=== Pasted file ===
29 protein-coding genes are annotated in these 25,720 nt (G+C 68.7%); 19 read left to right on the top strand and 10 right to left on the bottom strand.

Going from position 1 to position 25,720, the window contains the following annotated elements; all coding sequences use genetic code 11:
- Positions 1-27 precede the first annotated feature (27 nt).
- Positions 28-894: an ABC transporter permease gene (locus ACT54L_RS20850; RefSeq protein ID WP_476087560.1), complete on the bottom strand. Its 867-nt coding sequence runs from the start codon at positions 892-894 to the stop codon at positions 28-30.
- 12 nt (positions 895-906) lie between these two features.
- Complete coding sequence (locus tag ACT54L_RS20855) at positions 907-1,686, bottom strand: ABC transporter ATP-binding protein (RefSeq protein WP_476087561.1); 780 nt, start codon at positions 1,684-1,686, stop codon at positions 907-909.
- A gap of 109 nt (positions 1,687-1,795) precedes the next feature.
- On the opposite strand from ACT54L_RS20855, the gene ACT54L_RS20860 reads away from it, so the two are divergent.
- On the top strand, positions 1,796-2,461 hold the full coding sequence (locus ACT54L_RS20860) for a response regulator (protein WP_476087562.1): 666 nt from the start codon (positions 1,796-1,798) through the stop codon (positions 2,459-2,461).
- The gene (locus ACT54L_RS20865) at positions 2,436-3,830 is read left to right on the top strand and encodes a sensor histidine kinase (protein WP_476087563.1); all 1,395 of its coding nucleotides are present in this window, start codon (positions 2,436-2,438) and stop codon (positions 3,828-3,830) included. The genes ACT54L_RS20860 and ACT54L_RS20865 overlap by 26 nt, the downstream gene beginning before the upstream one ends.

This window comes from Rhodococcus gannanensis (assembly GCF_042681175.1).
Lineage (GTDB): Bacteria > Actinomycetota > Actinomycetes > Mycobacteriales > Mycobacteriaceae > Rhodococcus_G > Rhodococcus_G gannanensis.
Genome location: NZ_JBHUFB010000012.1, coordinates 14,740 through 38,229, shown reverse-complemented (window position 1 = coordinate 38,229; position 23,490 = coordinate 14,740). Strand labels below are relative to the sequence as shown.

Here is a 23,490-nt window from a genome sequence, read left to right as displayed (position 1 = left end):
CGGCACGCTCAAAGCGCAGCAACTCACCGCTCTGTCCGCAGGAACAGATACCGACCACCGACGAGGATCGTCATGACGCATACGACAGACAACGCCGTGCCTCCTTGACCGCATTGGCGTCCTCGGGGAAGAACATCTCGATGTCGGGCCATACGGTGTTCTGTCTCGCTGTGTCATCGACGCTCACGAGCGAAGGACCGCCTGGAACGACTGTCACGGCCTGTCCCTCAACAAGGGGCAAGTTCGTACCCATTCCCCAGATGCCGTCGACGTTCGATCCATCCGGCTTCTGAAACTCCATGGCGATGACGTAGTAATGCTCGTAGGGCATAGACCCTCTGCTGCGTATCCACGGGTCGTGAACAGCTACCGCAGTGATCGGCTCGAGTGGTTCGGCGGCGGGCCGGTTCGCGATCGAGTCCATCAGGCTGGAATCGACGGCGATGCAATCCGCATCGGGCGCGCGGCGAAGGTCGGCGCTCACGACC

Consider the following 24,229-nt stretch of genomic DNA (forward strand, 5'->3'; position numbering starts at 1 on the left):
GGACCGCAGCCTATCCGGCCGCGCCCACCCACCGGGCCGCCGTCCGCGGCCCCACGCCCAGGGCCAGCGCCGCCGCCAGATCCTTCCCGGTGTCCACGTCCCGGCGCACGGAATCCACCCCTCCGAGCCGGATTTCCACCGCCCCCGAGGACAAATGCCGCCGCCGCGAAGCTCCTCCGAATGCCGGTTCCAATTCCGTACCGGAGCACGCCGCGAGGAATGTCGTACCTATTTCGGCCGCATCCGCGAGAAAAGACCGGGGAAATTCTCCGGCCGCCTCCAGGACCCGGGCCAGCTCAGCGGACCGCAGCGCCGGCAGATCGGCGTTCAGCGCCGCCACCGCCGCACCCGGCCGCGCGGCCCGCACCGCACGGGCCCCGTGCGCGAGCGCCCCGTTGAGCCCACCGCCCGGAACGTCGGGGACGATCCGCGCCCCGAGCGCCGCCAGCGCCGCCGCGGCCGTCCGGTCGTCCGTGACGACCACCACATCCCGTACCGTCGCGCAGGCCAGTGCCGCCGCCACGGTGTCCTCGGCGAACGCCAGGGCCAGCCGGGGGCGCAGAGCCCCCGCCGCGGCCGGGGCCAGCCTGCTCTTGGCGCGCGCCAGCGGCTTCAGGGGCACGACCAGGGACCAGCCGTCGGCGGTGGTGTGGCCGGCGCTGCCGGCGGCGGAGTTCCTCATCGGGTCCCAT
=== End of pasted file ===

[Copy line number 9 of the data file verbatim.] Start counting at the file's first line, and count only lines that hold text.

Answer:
- On the top strand, positions 1,796-2,461 hold the full coding sequence (locus ACT54L_RS20860) for a response regulator (protein WP_476087562.1): 666 nt from the start codon (positions 1,796-1,798) through the stop codon (positions 2,459-2,461).